1957   Olivier Gendebien - GT Category   Lucien Bianchi Ferrari 250 GT Berlinetta
  Jean Hébert - Touring car   Marcel Lauga Alfa Romeo Giulietta Sprint Veloce
1958   Olivier Gendebien - GT Category   Lucien Bianchi Ferrari 250 GT Berlinetta
  Jean Hébert - Touring car   Bernard Consten Alfa Romeo Giulietta Sprint Veloce
1959   Olivier Gendebien - GT Category   Lucien Bianchi Ferrari 250 GT Berlinetta 'Interim'
  Hermano da Silva Ramos - Touring car   Jean Estager Jaguar Mark 1
1960   Willy Mairesse - GT Category   Georges Berger Ferrari 250 GT Berlinetta SWB
  Bernard Consten - Touring car   Jack Renel Jaguar Mark 2
1961   Willy Mairesse - GT Category   Georges Berger Ferrari 250 GT Berlinetta SWB
  Bernard Consten - Touring car   Jack Renel Jaguar Mark 2
1962   André Simon - GT Category   Maurice Dupeyron Ferrari 250 GT Berlinetta SWB
  Bernard Consten - Touring car   Jack Renel Jaguar Mark 2
1963   Jean Guichet - GT Category   José Behra Ferrari 250 GTO
  Bernard Consten - Touring car   Jack Renel Jaguar Mark 2
1964   Lucien Bianchi - GT Category   Georges Berger Ferrari 250 GTO
  Peter Procter - Touring car   Andrew Cowan Ford Mustang
1969   Gérard Larrousse   Maurice Gélin Porsche 911 R
1970   Jean-Pierre Beltoise
  Patrick Depailler
  Jean Todt Matra 650 [10]
1971   Gérard Larrousse   Johnny Rives Matra 650
1972   Jean-Claude Andruet   Michèle Espinosi-Petit Ferrari 365 GTB4
1973   Sandro Munari   Mario Mannucci Lancia Stratos HF
1974   Gérard Larrousse
  Jean-Pierre Nicolas
  Johnny Rives Ligier JS2
1975   Bernard Darniche   Alain Mahé Lancia Stratos HF
1976   Jacques Henry   Bernard-Etienne Grobot Porsche Carrera
1977   Bernard Darniche   Alain Mahé Lancia Stratos HF
1978   Michèle Mouton   Françoise Conconi Fiat 131 Abarth
1979   Bernard Darniche   Alain Mahé Lancia Stratos HF
1980   Bernard Darniche   Alain Mahé Lancia Stratos HF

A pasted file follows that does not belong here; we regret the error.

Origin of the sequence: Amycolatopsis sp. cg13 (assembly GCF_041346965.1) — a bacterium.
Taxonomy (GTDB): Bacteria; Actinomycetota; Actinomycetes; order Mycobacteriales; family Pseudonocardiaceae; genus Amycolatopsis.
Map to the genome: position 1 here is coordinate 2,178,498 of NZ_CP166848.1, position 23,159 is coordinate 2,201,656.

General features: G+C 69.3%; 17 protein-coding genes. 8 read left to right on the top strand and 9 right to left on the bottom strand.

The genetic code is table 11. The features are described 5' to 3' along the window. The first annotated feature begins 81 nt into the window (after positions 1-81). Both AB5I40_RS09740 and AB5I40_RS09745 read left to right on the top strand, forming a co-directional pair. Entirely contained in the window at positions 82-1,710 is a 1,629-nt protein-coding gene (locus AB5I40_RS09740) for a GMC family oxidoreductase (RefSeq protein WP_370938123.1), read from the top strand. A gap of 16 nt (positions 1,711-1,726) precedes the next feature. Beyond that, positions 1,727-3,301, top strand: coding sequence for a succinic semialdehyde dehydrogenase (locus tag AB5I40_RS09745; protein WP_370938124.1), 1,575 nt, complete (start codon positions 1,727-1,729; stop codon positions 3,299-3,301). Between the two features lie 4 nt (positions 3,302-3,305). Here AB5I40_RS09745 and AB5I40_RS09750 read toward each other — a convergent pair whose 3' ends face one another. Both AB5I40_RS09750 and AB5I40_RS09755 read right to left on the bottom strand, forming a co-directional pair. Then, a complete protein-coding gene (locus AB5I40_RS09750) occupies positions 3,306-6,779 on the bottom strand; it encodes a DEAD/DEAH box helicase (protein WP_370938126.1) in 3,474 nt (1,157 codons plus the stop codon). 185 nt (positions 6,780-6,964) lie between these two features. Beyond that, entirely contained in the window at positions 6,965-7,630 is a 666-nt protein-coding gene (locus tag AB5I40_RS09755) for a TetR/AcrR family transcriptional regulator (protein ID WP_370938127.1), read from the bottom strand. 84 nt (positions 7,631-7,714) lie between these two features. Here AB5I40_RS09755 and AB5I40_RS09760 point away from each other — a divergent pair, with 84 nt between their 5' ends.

1981   Jean-Claude Andruet   Chantal Bouchetal Ferrari 308 GTB
1982   Jean-Claude Andruet   Michèle Espinosi-Petit Ferrari 308 GTB
1983   Guy Fréquelin   Jean-François Fauchille Opel Manta 400
1984   Jean Ragnotti   Pierre Thimonier Renault 5 Turbo
1985   Jean Ragnotti   Pierre Thimonier Renault 5 Maxi Turbo
1986   François Chatriot   Michel Périn Renault 5 Maxi Turbo

See alsoEdit

ReferencesEdit

  1. ^ International Motor Cyclopaedia, Year Book-March 1908 to March 1909, Pages 114–115, Publisher: E.E. Schwarzkopf, New York.
  2. ^ Hydro Retro, Clement-Bayard, pdf (French) Clément-Bayard, sans peur et sans reproche par Gérard Hartmann
  3. ^ The Motor Year Book 1952, Temple Press, Page 196.
  4. ^ The Autocar, September 17, 1954, Pages 401–402; The Autocar, September 24, 1954, Pages 426–427; Motor Sport, October 1954, Pages 557–558.
  5. ^ The Motor Year Book 1957, Temple Press, Page 197.
  6. ^ Motor Sport, August 1960, Page 627; Motor Sport, November 1960, Page 904.
  7. ^ Motor Sport, November 1964, Pages 949, 956.
  8. ^ Motor Sport, November 1964, Page 948.
  9. ^ For a road test of the Ford Mustang, DPK5B, which Bo Ljungfeldt drove in this event see: Motor Sport, December 1964, Pages 1013–1014.
  10. ^ Motor, October 3, 1970, Page 70.

External linksEdit